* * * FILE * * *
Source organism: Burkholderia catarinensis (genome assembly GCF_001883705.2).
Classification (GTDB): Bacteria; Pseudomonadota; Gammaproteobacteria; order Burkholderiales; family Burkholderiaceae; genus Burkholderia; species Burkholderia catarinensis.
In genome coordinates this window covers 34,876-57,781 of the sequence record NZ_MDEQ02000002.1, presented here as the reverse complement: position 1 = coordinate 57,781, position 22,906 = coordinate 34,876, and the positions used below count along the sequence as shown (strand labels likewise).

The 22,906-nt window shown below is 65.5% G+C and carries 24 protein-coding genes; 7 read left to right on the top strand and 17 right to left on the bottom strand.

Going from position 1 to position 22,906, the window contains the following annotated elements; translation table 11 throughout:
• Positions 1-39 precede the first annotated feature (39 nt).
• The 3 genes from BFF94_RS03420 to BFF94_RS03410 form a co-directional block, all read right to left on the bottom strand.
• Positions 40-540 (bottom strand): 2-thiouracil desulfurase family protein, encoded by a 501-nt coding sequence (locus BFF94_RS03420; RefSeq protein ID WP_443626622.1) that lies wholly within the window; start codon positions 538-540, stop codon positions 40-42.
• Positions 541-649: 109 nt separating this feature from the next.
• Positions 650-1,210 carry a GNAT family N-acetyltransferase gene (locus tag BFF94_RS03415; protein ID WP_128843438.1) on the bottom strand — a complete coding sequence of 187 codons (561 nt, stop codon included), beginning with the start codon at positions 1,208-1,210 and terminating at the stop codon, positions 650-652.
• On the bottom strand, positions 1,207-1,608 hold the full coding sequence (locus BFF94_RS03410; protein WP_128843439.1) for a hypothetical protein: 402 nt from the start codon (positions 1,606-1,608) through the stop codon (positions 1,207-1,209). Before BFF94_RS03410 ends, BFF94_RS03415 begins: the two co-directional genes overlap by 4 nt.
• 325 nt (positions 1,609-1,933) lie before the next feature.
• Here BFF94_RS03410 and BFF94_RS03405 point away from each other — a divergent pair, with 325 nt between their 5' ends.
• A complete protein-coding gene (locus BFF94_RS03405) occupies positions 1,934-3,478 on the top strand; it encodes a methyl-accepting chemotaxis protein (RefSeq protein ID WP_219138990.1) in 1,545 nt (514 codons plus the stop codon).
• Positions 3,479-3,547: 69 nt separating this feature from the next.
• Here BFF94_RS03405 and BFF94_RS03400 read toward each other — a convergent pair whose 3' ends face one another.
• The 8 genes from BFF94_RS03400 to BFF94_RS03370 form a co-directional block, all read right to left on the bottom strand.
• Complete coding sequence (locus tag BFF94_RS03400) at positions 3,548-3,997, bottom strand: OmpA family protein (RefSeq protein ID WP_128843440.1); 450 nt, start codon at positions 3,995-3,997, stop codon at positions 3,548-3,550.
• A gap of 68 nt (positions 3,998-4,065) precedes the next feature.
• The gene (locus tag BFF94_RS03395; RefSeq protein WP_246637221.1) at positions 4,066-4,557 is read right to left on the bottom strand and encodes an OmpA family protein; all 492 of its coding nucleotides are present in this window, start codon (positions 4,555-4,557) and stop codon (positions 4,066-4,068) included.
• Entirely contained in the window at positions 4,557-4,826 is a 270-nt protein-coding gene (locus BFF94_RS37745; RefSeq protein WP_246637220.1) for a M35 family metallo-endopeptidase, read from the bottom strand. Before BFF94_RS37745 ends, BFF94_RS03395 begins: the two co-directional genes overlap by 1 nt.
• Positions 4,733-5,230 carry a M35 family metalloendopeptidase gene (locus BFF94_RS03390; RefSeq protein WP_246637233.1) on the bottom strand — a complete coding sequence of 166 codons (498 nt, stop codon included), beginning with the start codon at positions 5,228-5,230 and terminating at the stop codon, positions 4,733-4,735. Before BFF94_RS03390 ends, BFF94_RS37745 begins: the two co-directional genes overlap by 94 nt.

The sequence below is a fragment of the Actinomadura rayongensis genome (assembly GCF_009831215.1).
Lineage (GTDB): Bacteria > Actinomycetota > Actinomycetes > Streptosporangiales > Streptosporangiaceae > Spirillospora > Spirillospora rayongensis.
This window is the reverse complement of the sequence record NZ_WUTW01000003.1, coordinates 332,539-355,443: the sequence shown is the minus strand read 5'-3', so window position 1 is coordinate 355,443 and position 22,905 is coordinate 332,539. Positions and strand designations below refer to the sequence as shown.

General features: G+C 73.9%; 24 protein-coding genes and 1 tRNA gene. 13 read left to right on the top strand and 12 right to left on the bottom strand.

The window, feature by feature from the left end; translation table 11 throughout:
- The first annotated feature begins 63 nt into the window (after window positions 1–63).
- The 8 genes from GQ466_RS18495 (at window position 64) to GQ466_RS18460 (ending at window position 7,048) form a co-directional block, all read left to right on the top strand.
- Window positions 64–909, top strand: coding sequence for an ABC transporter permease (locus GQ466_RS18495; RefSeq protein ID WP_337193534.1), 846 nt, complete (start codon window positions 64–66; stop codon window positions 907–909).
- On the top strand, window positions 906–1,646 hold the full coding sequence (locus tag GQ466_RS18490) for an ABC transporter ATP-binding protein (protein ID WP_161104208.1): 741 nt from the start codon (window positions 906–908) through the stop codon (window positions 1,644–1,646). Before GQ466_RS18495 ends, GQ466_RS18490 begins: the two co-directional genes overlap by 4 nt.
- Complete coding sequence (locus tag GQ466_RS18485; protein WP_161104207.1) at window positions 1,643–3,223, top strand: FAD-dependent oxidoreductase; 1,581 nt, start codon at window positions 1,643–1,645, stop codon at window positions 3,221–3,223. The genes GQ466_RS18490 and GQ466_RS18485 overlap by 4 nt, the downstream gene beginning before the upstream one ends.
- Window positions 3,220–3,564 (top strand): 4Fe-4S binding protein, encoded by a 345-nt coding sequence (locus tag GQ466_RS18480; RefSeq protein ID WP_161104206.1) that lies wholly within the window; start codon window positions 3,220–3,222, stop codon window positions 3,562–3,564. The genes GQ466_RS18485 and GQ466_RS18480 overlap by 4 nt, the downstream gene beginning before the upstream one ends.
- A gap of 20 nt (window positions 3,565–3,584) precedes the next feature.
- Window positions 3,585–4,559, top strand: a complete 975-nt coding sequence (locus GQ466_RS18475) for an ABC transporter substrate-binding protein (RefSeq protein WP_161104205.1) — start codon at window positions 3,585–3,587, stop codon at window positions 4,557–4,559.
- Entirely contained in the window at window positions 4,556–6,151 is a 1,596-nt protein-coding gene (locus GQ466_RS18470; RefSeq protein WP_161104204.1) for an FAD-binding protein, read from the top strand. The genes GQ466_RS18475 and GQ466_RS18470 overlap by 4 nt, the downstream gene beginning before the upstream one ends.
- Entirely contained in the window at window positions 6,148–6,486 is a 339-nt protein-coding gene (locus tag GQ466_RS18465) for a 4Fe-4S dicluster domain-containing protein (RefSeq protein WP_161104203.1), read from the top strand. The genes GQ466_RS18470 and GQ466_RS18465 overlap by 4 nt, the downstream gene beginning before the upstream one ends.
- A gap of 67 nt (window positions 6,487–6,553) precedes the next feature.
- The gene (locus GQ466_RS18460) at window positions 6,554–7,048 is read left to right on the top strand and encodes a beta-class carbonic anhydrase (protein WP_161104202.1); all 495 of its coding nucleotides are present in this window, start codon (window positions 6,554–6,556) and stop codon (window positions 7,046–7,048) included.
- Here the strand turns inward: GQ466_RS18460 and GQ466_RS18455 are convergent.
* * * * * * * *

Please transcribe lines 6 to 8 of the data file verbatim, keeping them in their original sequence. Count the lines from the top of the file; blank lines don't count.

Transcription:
• Positions 1-39 precede the first annotated feature (39 nt).
• The 3 genes from BFF94_RS03420 to BFF94_RS03410 form a co-directional block, all read right to left on the bottom strand.
• Positions 40-540 (bottom strand): 2-thiouracil desulfurase family protein, encoded by a 501-nt coding sequence (locus BFF94_RS03420; RefSeq protein ID WP_443626622.1) that lies wholly within the window; start codon positions 538-540, stop codon positions 40-42.